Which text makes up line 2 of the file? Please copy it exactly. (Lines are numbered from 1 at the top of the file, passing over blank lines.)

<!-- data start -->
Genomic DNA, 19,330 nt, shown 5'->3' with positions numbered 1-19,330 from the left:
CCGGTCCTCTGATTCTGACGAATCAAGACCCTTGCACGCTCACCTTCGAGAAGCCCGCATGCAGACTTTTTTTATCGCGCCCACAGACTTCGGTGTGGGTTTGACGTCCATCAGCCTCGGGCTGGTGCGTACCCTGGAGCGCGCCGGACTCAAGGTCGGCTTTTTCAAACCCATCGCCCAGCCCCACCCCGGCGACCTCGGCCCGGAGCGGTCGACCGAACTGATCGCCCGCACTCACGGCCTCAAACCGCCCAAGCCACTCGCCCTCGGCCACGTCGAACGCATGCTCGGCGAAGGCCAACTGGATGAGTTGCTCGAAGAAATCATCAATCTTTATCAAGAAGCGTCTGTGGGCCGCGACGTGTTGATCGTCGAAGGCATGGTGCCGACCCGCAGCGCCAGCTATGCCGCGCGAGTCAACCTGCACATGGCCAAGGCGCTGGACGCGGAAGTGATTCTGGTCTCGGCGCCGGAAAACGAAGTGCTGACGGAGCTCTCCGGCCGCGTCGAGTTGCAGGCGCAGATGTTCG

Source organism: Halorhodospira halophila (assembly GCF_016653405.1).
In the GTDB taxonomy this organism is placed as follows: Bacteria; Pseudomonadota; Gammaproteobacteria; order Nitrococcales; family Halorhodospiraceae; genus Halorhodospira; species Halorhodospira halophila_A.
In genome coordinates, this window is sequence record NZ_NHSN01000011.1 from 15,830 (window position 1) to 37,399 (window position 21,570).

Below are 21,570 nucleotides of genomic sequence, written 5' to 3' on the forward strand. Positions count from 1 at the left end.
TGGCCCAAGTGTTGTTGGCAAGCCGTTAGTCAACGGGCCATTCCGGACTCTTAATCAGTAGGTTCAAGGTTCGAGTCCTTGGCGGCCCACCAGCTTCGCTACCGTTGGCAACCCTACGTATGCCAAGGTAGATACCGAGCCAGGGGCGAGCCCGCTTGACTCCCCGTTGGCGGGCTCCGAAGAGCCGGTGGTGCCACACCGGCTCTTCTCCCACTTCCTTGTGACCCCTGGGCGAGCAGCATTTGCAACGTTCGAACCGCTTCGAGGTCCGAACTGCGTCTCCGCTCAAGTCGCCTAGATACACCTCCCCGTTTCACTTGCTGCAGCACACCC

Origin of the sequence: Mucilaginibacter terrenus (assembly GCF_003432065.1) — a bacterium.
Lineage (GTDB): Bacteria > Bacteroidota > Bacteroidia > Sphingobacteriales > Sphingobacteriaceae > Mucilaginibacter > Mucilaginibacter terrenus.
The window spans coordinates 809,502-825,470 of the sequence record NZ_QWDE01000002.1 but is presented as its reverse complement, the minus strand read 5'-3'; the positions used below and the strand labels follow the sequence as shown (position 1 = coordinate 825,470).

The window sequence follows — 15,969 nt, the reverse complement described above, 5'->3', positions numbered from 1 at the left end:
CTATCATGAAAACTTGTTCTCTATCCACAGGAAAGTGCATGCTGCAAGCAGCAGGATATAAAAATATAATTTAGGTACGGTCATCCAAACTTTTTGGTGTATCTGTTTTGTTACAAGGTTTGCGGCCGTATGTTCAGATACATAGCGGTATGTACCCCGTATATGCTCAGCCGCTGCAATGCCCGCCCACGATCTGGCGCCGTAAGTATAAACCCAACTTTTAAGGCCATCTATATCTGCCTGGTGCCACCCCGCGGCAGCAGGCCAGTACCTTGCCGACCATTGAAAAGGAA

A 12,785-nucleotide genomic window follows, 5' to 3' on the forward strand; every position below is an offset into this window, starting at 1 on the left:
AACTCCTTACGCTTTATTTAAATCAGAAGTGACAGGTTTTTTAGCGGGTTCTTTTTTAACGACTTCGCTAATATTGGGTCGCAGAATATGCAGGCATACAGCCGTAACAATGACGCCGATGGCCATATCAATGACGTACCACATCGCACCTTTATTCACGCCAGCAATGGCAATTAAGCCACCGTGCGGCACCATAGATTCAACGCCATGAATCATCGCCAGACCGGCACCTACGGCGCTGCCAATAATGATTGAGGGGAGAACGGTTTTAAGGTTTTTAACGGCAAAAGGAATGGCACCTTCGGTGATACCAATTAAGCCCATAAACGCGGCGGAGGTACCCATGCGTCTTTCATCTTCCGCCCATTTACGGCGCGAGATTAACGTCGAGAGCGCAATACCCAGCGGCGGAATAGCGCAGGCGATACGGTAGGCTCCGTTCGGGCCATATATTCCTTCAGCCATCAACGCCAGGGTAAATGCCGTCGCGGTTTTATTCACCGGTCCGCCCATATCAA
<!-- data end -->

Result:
CCGGTCCTCTGATTCTGACGAATCAAGACCCTTGCACGCTCACCTTCGAGAAGCCCGCATGCAGACTTTTTTTATCGCGCCCACAGACTTCGGTGTGGGTTTGACGTCCATCAGCCTCGGGCTGGTGCGTACCCTGGAGCGCGCCGGACTCAAGGTCGGCTTTTTCAAACCCATCGCCCAGCCCCACCCCGGCGACCTCGGCCCGGAGCGGTCGACCGAACTGATCGCCCGCACTCACGGCCTCAAACCGCCCAAGCCACTCGCCCTCGGCCACGTCGAACGCATGCTCGGCGAAGGCCAACTGGATGAGTTGCTCGAAGAAATCATCAATCTTTATCAAGAAGCGTCTGTGGGCCGCGACGTGTTGATCGTCGAAGGCATGGTGCCGACCCGCAGCGCCAGCTATGCCGCGCGAGTCAACCTGCACATGGCCAAGGCGCTGGACGCGGAAGTGATTCTGGTCTCGGCGCCGGAAAACGAAGTGCTGACGGAGCTCTCCGGCCGCGTCGAGTTGCAGGCGCAGATGTTCG